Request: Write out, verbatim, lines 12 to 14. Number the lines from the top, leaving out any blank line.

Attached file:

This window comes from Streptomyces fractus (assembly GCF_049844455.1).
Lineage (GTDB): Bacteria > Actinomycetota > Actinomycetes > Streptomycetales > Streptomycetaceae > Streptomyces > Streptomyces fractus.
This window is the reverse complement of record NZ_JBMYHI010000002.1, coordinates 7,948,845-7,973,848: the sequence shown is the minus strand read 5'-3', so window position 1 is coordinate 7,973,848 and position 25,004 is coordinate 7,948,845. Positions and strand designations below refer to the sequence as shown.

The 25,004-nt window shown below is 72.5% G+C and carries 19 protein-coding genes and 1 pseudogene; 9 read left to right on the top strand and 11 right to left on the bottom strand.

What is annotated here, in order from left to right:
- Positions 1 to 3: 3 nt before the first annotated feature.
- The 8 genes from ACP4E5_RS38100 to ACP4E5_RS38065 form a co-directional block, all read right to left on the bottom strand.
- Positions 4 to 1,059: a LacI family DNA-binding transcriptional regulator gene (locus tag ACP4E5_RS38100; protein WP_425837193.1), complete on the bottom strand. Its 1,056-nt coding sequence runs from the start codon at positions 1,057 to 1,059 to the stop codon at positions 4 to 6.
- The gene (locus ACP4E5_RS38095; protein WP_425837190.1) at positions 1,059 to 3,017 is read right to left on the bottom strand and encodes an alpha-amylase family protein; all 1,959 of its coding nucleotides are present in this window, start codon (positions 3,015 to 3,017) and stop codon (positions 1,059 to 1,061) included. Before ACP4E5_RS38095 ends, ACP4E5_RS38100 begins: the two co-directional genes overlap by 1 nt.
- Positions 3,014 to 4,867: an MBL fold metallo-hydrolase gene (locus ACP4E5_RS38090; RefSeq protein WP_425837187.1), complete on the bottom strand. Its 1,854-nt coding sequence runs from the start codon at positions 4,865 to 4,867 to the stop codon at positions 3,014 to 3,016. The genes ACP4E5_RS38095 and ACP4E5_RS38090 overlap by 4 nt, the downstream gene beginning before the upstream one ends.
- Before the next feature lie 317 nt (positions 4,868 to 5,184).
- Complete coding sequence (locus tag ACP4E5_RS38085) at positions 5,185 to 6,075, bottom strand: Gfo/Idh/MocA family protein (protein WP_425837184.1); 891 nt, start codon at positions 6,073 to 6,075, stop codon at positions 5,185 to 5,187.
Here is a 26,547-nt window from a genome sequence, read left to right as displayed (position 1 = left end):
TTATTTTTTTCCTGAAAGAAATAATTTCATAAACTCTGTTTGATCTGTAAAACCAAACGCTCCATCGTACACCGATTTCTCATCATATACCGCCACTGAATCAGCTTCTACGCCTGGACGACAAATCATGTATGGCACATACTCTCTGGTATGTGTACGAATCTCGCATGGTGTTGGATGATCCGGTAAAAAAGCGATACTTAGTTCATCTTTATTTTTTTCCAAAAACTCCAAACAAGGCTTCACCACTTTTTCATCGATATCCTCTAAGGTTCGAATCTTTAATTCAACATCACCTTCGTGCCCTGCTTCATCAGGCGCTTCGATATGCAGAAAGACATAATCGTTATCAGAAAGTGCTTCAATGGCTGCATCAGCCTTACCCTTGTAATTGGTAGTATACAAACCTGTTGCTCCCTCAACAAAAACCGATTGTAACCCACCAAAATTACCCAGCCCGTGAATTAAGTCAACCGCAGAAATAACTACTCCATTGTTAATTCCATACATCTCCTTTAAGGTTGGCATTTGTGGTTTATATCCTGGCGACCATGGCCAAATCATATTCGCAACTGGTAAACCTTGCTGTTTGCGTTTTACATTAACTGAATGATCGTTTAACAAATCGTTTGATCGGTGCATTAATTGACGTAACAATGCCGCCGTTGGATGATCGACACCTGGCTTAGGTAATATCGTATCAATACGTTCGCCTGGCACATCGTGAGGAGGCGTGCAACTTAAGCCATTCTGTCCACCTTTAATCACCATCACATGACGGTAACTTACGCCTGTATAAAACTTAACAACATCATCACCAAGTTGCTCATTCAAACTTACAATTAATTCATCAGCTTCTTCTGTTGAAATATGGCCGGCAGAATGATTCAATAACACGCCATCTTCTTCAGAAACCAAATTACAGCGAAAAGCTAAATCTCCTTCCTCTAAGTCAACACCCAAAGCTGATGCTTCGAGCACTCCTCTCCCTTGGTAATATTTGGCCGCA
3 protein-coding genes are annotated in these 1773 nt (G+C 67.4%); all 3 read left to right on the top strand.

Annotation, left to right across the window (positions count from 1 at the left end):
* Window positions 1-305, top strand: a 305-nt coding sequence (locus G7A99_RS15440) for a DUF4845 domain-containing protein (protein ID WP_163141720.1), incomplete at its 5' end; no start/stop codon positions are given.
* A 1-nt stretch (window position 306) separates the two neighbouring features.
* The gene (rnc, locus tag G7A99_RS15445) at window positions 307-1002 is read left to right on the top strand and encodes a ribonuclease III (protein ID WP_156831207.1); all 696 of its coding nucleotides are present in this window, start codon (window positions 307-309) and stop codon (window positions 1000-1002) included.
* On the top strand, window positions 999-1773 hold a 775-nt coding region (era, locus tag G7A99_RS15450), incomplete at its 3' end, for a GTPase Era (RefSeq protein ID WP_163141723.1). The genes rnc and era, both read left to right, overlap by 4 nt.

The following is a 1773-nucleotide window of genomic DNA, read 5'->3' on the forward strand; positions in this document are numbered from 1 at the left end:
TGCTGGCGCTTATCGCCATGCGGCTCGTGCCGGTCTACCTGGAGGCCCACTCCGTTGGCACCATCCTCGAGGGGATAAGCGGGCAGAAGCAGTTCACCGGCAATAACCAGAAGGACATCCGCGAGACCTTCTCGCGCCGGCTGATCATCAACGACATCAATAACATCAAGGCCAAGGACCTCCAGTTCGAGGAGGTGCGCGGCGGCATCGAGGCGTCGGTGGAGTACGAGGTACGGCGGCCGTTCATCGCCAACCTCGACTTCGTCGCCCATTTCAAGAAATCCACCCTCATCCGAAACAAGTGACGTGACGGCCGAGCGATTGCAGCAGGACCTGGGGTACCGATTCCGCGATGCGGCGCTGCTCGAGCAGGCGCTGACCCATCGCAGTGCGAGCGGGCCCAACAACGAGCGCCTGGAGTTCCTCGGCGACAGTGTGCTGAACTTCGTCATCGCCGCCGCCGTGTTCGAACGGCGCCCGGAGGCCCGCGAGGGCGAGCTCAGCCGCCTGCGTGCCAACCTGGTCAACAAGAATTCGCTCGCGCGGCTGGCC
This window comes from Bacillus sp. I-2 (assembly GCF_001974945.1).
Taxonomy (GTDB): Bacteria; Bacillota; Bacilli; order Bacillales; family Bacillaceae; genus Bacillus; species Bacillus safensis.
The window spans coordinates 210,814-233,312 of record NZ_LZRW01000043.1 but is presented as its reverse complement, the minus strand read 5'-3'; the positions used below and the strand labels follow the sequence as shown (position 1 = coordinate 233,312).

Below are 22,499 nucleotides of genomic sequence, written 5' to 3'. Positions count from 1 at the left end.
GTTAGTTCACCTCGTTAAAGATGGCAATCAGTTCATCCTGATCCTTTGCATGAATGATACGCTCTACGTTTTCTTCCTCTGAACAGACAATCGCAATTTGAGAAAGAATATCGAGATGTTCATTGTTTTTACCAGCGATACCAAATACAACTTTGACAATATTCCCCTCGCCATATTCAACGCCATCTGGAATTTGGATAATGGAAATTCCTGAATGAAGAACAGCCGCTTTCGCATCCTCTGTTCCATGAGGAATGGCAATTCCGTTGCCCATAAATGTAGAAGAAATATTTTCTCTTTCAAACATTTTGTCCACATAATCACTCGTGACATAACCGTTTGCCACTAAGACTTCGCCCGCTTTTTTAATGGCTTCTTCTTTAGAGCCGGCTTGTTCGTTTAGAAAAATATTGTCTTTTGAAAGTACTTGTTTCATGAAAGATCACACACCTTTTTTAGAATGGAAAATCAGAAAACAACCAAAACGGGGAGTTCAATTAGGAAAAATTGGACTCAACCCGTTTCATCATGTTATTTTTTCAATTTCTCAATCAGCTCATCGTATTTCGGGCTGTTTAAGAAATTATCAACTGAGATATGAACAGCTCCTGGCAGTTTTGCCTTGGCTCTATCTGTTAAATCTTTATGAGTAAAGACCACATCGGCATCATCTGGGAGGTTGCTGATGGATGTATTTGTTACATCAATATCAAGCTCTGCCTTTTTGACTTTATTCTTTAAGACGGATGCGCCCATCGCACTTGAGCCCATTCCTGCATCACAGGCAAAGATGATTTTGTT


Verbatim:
- Complete coding sequence (locus tag ACP4E5_RS38085) at positions 5,185 to 6,075, bottom strand: Gfo/Idh/MocA family protein (protein WP_425837184.1); 891 nt, start codon at positions 6,073 to 6,075, stop codon at positions 5,185 to 5,187.
Here is a 26,547-nt window from a genome sequence, read left to right as displayed (position 1 = left end):
TTATTTTTTTCCTGAAAGAAATAATTTCATAAACTCTGTTTGATCTGTAAAACCAAACGCTCCATCGTACACCGATTTCTCATCATATACCGCCACTGAATCAGCTTCTACGCCTGGACGACAAATCATGTATGGCACATACTCTCTGGTATGTGTACGAATCTCGCATGGTGTTGGATGATCCGGTAAAAAAGCGATACTTAGTTCATCTTTATTTTTTTCCAAAAACTCCAAACAAGGCTTCACCACTTTTTCATCGATATCCTCTAAGGTTCGAATCTTTAATTCAACATCACCTTCGTGCCCTGCTTCATCAGGCGCTTCGATATGCAGAAAGACATAATCGTTATCAGAAAGTGCTTCAATGGCTGCATCAGCCTTACCCTTGTAATTGGTAGTATACAAACCTGTTGCTCCCTCAACAAAAACCGATTGTAACCCACCAAAATTACCCAGCCCGTGAATTAAGTCAACCGCAGAAATAACTACTCCATTGTTAATTCCATACATCTCCTTTAAGGTTGGCATTTGTGGTTTATATCCTGGCGACCATGGCCAAATCATATTCGCAACTGGTAAACCTTGCTGTTTGCGTTTTACATTAACTGAATGATCGTTTAACAAATCGTTTGATCGGTGCATTAATTGACGTAACAATGCCGCCGTTGGATGATCGACACCTGGCTTAGGTAATATCGTATCAATACGTTCGCCTGGCACATCGTGAGGAGGCGTGCAACTTAAGCCATTCTGTCCACCTTTAATCACCATCACATGACGGTAACTTACGCCTGTATAAAACTTAACAACATCATCACCAAGTTGCTCATTCAAACTTACAATTAATTCATCAGCTTCTTCTGTTGAAATATGGCCGGCAGAATGATTCAATAACACGCCATCTTCTTCAGAAACCAAATTACAGCGAAAAGCTAAATCTCCTTCCTCTAAGTCAACACCCAAAGCTGATGCTTCGAGCACTCCTCTCCCTTGGTAATATTTGGCCGCA